The Three Stooges

film 19 of 26

A Pain in the Pullman

Film Review by Dean Duncan Jun 29, 2015

This one is a classic, a real comic milestone. I’ll tell you: these films can plain make a person happy. I love that dancing. “Goldstein, Goldberg,  Goldblatt and O’Brien,” says the Semitic looking guy with the heavy Yiddish accent. “O’Brien speaking.” The two carrying-the-trunk shots are superb—not only violent, but joyfully kinetic. As title half suggests, A Pain in the Pullman is divided between a boarding house, train. Here’s a structural characteristic of all the two reelers ever. Some are one location. Some are picaresque/all over the place. Then there are the slightly schizophrenic two location jobs. It’s not a very stable number. Take that as an observation , and not the reporting of a problem, of course.

I’ll say this again. I admire how matter-of-factly the Stooges interact with the women in their films. There’s a healthy frankness, an appropriate self-confidence to it all. That is to say that, though in the films they’re supposed to be utter buffoons, in real life they’re really very attractive. (Cf. Mel Brooks in History…)  And if they are, so is everyone.

The crab scene is Stan & Ollie leisurely, even distended. It’s typical of the very material nature of these films—objects everywhere, sleeves rolled up, not afraid to get coated and covered. The tines. Curley’s noggin. I like the way each character gets these repeated, parallel close ups. The comic business is all linked, all just a little bit different for each individual. And speaking about distended, how about how long it takes them to get up into their berths? They really make good use of that monkey. When it cuddles up to that sleeping girl, and she says “mother dear,” it’s funny to the point of being kind of touching. There’s confident Curley again, wading right in. The young lady’s objections have to do with decorum, not with whether or not he qualifies. Of course he does! This is really important, it seems to me.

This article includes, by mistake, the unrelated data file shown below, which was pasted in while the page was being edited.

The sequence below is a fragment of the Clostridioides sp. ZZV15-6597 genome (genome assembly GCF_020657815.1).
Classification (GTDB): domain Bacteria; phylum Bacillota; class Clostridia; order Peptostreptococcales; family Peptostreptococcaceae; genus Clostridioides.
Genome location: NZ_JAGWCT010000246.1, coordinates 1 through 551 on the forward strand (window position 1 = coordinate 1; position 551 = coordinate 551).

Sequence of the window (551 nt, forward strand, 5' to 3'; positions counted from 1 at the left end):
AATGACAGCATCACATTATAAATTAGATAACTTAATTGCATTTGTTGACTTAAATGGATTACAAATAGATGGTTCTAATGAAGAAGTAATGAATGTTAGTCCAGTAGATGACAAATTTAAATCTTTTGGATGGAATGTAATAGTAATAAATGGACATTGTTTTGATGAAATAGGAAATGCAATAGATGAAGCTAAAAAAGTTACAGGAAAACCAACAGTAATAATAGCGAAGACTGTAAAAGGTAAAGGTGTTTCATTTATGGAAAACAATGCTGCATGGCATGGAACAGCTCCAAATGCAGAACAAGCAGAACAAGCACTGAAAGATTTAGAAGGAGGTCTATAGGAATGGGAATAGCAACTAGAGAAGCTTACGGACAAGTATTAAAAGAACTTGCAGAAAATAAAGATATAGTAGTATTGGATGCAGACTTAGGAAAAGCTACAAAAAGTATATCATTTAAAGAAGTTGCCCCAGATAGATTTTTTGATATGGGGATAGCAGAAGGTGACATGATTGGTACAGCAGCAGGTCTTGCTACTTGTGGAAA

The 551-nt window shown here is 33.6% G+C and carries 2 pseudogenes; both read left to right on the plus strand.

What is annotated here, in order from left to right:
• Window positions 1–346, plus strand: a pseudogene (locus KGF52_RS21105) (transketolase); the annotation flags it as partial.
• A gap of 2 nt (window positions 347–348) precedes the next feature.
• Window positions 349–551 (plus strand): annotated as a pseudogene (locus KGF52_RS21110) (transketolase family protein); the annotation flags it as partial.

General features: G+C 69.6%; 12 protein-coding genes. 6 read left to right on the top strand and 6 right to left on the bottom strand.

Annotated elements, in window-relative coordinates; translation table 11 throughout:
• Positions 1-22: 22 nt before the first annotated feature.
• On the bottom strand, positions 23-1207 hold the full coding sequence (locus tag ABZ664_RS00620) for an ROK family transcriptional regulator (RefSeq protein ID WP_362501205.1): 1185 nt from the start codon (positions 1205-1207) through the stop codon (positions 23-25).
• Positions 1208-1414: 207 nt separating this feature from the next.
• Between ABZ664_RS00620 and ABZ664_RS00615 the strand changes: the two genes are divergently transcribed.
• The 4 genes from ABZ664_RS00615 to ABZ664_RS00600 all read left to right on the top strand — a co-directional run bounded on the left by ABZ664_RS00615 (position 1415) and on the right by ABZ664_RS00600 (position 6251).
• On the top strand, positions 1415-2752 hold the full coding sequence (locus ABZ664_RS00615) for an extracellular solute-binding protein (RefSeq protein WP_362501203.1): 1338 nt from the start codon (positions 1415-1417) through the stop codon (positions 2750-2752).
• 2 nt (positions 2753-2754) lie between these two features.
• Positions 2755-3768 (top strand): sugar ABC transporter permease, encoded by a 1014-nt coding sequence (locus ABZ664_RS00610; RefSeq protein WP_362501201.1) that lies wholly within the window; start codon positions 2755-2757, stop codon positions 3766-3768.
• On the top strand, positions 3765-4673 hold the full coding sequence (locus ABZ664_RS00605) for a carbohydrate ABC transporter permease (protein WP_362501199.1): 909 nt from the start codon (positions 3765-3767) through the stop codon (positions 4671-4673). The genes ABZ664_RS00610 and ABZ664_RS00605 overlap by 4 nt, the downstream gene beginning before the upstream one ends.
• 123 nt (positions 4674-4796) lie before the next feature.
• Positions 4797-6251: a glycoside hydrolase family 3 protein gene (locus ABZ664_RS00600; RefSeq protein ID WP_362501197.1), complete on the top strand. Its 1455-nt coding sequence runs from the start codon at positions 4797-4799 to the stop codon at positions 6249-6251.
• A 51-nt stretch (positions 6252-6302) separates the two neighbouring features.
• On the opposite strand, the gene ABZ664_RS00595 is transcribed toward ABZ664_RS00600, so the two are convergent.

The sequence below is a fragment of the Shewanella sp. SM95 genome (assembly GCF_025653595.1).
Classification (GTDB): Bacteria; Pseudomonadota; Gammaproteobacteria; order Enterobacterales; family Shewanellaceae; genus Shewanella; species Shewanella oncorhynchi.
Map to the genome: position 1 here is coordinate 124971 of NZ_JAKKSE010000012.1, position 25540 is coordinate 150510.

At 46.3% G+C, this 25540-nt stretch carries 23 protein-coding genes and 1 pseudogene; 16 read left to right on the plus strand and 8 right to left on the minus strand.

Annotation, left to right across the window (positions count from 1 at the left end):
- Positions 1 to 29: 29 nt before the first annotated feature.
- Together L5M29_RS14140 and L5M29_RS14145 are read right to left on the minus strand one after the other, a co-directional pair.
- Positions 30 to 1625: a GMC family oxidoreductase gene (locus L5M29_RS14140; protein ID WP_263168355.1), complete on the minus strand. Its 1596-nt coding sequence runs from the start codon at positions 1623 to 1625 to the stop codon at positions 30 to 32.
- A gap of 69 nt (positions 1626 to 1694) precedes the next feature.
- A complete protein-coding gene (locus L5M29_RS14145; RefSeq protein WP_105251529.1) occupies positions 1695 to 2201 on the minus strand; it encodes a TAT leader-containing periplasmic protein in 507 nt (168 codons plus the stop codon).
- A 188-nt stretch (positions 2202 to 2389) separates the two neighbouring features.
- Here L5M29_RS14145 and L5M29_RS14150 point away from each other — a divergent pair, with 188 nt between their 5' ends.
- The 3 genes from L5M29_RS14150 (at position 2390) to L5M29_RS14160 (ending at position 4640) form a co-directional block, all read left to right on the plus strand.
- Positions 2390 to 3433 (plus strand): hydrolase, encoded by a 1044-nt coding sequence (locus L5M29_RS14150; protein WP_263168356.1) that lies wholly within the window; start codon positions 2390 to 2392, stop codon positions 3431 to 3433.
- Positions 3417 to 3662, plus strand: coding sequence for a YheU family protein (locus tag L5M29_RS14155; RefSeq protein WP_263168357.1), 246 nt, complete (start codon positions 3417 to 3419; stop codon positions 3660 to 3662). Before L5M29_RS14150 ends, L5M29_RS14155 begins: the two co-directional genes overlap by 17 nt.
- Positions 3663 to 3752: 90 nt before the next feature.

How did Larry get his legs in the other guys’ vests? Now he becomes the human mop. We get lots of fun tossing. The part where he gets inadvertently thrown into the wrong berth is a nice surprise/variation. Even more and better is when they enlist the aid of the strong woman. The film doesn’t deny her size, nor do they deride it. And boy, does she ever throw Curly up there! This film has a very high bonked head count. Now the boys are attempting to take their clothes off. The intent here is comic, but there’s an objective correlative as well. Trying to coexist in close (family) quarters is hard! Raiment and shelter are not only blessed, but they are maddening in the particulars. The tail joke, compounded. The last gag is superb.  After the monkey pulls the wire to stop the train, they all get tossed off. Over a bank of bushes, right on to the backs of some conveniently placed bucking broncos.